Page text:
Commemorative stone unveiled in memory of Norfolk war hero
- Credit: Archant
A memorial stone has been dedicated to a Norfolk war hero 100 years after he earned a Victoria Cross for his courage.
A poignant service was held in honour of Arthur Henry Cross at the All Saints Church in Shipdham on Sunday and the Lord Lieutenant of Norfolk Richard Jewson unveiled a commemorative paving stone.
The stone was blessed by the Bishop of Lynn, the Rt Rev Jonathan Meyrick, and there was a moment of silence before a uniformed bugler played the Last Post.
Wreaths were then laid by council and military representatives and the event concluded with the National Anthem.
Shipdham Parish Council chairman Bill Fawcett said the event was the only one of its kind within the Breckland area, and one of very few nationally.
You may also want to watch:
At the service Breckland and parish councillor Lynda Turner described Mr Cross' heroic act in the trenches at Ervillers, France, on March 25 1918.
As a member of the 40th Battalion Machine Gun Corps, he had volunteered to investigate the position of two machine guns which had been captured by the enemy.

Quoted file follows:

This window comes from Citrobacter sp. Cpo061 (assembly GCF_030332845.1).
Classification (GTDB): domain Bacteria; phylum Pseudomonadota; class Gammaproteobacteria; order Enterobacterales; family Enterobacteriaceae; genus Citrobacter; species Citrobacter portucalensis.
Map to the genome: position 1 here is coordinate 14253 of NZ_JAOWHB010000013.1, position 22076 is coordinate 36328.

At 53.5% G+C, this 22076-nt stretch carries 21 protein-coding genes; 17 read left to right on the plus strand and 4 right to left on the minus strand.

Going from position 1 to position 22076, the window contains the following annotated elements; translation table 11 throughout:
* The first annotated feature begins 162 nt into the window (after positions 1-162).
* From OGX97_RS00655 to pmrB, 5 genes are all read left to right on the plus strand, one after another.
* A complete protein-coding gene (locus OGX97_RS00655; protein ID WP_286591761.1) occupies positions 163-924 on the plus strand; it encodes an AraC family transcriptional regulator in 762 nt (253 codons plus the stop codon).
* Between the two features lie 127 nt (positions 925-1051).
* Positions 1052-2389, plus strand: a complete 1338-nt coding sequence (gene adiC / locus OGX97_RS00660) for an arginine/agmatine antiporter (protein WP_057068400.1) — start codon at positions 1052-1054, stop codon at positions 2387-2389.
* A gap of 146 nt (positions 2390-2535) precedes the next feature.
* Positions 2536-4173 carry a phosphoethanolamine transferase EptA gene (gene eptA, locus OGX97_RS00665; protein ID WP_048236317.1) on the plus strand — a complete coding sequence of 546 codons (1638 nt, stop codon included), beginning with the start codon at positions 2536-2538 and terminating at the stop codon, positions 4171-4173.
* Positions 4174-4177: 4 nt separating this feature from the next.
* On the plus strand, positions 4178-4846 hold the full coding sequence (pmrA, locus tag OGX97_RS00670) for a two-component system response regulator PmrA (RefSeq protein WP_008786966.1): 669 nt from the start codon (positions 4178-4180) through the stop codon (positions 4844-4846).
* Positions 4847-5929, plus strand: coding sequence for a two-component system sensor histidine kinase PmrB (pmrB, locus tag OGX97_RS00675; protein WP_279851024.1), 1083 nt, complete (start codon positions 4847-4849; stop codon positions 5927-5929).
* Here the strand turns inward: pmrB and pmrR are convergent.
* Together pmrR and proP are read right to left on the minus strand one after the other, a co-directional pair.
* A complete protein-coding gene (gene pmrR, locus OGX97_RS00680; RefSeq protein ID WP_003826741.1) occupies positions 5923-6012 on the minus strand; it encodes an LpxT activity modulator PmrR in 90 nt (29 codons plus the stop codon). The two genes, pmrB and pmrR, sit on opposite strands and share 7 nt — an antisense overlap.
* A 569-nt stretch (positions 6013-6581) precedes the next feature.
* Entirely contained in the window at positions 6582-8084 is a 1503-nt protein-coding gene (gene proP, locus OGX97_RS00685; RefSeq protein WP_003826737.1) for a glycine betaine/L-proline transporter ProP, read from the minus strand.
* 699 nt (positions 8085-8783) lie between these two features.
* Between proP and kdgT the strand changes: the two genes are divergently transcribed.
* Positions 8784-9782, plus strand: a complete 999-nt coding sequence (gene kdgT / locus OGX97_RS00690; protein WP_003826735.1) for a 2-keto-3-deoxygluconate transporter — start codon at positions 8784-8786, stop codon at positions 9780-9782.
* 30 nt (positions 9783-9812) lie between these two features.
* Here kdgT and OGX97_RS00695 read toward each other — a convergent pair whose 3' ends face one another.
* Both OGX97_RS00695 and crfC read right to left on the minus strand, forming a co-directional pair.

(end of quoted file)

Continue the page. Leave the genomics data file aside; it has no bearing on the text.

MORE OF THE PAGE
- 1 Hairdresser in contention for prestigious industry award
- 2 Delays on A47 after crash involving lorry
- 3 Family tribute to 'much loved' Norfolk woman killed in A47 crash
- 4 Battle of Britain service taking place in Dereham
- 5 Your favourite pub, café, restaurant and hotel in Norfolk revealed
- 6 '1,500 calls in a weekend' - Taxi firms' struggles with driver shortages
- 7 'A fabulous asset' - town centre pocket park finally opens
- 8 Special needs children miss school as parents face 'shambolic' transport
- 9 Man who was late to take son to school event jailed for fatal A47 crash
- 10 More than 450 homes hit by power cut in mid Norfolk
With only his service revolver he took on seven enemy soldiers, who responded by throwing down their rifles. He then marched them - carrying the machine guns, complete with the tripods and ammunition - back to the British lines.
The prisoners were handed over and Mr Cross gathered teams to man the guns, which were used to fight off a heavy attack.
He was decorated with his VC at Buckingham Palace on September 4, 1918, for 'most conspicuous bravery and initiative'.
After the war he settled down in Lambeth, where he lived for 30 years before passing away in 1965.
Breckland Council vice chairman Richard Duffield said: 'An entire generation of men fought, and many died, for Britain in the First World War. Although many were barely more than schoolchildren, they displayed exceptional courage while enduring unspeakable horrors and it is our duty to keep their memories alive.
'Arthur put his own life in great peril to save others and his story continues to inspire us all. We are proud to honour his memory today and future generations will continue to pay their respects after the stone is laid.'